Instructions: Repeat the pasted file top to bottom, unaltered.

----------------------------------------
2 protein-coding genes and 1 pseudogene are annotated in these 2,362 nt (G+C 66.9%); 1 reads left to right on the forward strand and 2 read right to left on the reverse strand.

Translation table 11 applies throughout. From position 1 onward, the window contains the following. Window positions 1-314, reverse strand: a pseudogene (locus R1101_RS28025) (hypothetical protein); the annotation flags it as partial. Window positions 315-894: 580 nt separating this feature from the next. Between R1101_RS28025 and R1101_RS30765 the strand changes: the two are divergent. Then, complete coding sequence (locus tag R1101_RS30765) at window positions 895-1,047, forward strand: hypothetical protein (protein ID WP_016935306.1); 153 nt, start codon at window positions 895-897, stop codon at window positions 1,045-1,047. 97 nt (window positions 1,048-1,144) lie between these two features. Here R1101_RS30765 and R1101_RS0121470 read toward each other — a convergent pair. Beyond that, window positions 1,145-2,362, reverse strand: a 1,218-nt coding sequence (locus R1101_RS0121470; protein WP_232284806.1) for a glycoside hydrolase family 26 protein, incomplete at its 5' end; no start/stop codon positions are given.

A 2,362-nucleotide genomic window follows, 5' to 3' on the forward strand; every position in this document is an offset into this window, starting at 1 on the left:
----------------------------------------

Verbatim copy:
2 protein-coding genes and 1 pseudogene are annotated in these 2,362 nt (G+C 66.9%); 1 reads left to right on the forward strand and 2 read right to left on the reverse strand.

Translation table 11 applies throughout. From position 1 onward, the window contains the following. Window positions 1-314, reverse strand: a pseudogene (locus R1101_RS28025) (hypothetical protein); the annotation flags it as partial. Window positions 315-894: 580 nt separating this feature from the next. Between R1101_RS28025 and R1101_RS30765 the strand changes: the two are divergent. Then, complete coding sequence (locus tag R1101_RS30765) at window positions 895-1,047, forward strand: hypothetical protein (protein ID WP_016935306.1); 153 nt, start codon at window positions 895-897, stop codon at window positions 1,045-1,047. 97 nt (window positions 1,048-1,144) lie between these two features. Here R1101_RS30765 and R1101_RS0121470 read toward each other — a convergent pair. Beyond that, window positions 1,145-2,362, reverse strand: a 1,218-nt coding sequence (locus R1101_RS0121470; protein WP_232284806.1) for a glycoside hydrolase family 26 protein, incomplete at its 5' end; no start/stop codon positions are given.

A 2,362-nucleotide genomic window follows, 5' to 3' on the forward strand; every position in this document is an offset into this window, starting at 1 on the left: